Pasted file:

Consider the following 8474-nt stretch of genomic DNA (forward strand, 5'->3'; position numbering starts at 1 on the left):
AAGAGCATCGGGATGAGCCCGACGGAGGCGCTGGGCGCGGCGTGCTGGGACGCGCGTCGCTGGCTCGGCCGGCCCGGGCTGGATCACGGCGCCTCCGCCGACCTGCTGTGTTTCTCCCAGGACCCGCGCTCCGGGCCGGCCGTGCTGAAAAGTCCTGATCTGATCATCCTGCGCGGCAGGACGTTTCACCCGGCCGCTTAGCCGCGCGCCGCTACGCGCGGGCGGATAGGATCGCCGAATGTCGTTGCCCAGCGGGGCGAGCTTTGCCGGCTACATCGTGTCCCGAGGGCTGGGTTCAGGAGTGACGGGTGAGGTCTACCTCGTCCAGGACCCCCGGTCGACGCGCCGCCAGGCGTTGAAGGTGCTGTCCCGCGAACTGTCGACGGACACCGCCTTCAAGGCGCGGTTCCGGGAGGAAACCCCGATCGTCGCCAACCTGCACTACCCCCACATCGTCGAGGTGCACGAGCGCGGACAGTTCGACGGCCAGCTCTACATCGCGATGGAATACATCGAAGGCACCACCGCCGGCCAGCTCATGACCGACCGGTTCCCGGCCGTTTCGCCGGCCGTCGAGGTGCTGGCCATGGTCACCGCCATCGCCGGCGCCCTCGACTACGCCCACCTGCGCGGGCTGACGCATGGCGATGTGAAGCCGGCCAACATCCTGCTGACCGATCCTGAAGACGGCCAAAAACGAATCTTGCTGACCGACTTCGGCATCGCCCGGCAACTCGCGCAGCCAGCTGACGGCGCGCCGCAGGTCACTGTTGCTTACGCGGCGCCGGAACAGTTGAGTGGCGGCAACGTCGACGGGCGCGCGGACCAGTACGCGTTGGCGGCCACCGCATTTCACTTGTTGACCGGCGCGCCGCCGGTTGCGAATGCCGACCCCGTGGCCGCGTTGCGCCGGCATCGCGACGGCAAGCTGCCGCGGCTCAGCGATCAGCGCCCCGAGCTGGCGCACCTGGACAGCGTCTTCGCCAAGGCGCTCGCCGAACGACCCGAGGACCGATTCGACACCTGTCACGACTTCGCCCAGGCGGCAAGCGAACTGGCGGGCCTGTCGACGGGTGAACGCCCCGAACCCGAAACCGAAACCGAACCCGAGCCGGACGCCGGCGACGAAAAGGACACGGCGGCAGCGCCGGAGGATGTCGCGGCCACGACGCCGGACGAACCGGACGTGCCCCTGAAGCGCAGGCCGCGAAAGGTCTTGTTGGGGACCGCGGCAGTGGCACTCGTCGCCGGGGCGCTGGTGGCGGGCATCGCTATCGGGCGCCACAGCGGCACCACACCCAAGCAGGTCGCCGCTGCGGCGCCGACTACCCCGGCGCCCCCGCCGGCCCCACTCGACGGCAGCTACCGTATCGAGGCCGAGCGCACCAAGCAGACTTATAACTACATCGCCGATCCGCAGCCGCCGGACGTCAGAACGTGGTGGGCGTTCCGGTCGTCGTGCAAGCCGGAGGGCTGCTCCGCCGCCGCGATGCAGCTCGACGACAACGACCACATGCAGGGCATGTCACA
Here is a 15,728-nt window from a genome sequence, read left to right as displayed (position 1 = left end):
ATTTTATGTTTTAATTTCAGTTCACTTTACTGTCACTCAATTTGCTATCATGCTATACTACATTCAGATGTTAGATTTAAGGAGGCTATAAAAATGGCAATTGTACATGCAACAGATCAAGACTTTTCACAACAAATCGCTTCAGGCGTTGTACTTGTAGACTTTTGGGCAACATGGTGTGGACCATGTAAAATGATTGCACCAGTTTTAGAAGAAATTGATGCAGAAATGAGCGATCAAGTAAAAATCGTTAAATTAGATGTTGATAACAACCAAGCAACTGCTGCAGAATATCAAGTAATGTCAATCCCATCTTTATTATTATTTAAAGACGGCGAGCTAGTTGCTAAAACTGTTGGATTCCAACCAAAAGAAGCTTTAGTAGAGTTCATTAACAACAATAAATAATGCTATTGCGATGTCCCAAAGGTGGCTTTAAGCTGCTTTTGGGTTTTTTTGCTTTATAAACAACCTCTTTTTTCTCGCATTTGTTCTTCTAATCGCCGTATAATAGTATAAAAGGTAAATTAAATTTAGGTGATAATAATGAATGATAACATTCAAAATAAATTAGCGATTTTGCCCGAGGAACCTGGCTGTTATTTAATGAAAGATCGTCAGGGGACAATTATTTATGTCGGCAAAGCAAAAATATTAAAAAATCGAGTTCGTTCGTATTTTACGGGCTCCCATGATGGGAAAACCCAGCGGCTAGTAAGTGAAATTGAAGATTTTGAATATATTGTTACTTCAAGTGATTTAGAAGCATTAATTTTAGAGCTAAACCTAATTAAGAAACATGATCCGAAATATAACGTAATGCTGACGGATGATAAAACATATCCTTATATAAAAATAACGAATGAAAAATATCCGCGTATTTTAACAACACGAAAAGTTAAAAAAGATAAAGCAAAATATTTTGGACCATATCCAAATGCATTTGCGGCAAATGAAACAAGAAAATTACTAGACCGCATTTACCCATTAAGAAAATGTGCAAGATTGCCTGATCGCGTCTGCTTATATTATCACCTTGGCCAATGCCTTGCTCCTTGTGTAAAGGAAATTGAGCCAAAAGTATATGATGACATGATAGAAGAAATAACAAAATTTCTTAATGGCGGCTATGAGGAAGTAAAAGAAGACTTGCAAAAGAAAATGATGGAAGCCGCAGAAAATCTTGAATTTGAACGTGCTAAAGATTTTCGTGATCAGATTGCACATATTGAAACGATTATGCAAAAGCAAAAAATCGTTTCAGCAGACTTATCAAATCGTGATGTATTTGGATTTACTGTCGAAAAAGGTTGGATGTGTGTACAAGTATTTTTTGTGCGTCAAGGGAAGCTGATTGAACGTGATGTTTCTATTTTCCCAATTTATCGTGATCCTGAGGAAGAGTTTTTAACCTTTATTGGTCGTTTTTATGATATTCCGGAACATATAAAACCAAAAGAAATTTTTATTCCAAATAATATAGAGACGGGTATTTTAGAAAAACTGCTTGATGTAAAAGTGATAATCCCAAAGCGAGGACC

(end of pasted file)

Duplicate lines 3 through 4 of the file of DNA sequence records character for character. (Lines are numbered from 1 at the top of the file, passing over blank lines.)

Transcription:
Here is a 15,728-nt window from a genome sequence, read left to right as displayed (position 1 = left end):
ATTTTATGTTTTAATTTCAGTTCACTTTACTGTCACTCAATTTGCTATCATGCTATACTACATTCAGATGTTAGATTTAAGGAGGCTATAAAAATGGCAATTGTACATGCAACAGATCAAGACTTTTCACAACAAATCGCTTCAGGCGTTGTACTTGTAGACTTTTGGGCAACATGGTGTGGACCATGTAAAATGATTGCACCAGTTTTAGAAGAAATTGATGCAGAAATGAGCGATCAAGTAAAAATCGTTAAATTAGATGTTGATAACAACCAAGCAACTGCTGCAGAATATCAAGTAATGTCAATCCCATCTTTATTATTATTTAAAGACGGCGAGCTAGTTGCTAAAACTGTTGGATTCCAACCAAAAGAAGCTTTAGTAGAGTTCATTAACAACAATAAATAATGCTATTGCGATGTCCCAAAGGTGGCTTTAAGCTGCTTTTGGGTTTTTTTGCTTTATAAACAACCTCTTTTTTCTCGCATTTGTTCTTCTAATCGCCGTATAATAGTATAAAAGGTAAATTAAATTTAGGTGATAATAATGAATGATAACATTCAAAATAAATTAGCGATTTTGCCCGAGGAACCTGGCTGTTATTTAATGAAAGATCGTCAGGGGACAATTATTTATGTCGGCAAAGCAAAAATATTAAAAAATCGAGTTCGTTCGTATTTTACGGGCTCCCATGATGGGAAAACCCAGCGGCTAGTAAGTGAAATTGAAGATTTTGAATATATTGTTACTTCAAGTGATTTAGAAGCATTAATTTTAGAGCTAAACCTAATTAAGAAACATGATCCGAAATATAACGTAATGCTGACGGATGATAAAACATATCCTTATATAAAAATAACGAATGAAAAATATCCGCGTATTTTAACAACACGAAAAGTTAAAAAAGATAAAGCAAAATATTTTGGACCATATCCAAATGCATTTGCGGCAAATGAAACAAGAAAATTACTAGACCGCATTTACCCATTAAGAAAATGTGCAAGATTGCCTGATCGCGTCTGCTTATATTATCACCTTGGCCAATGCCTTGCTCCTTGTGTAAAGGAAATTGAGCCAAAAGTATATGATGACATGATAGAAGAAATAACAAAATTTCTTAATGGCGGCTATGAGGAAGTAAAAGAAGACTTGCAAAAGAAAATGATGGAAGCCGCAGAAAATCTTGAATTTGAACGTGCTAAAGATTTTCGTGATCAGATTGCACATATTGAAACGATTATGCAAAAGCAAAAAATCGTTTCAGCAGACTTATCAAATCGTGATGTATTTGGATTTACTGTCGAAAAAGGTTGGATGTGTGTACAAGTATTTTTTGTGCGTCAAGGGAAGCTGATTGAACGTGATGTTTCTATTTTCCCAATTTATCGTGATCCTGAGGAAGAGTTTTTAACCTTTATTGGTCGTTTTTATGATATTCCGGAACATATAAAACCAAAAGAAATTTTTATTCCAAATAATATAGAGACGGGTATTTTAGAAAAACTGCTTGATGTAAAAGTGATAATCCCAAAGCGAGGACC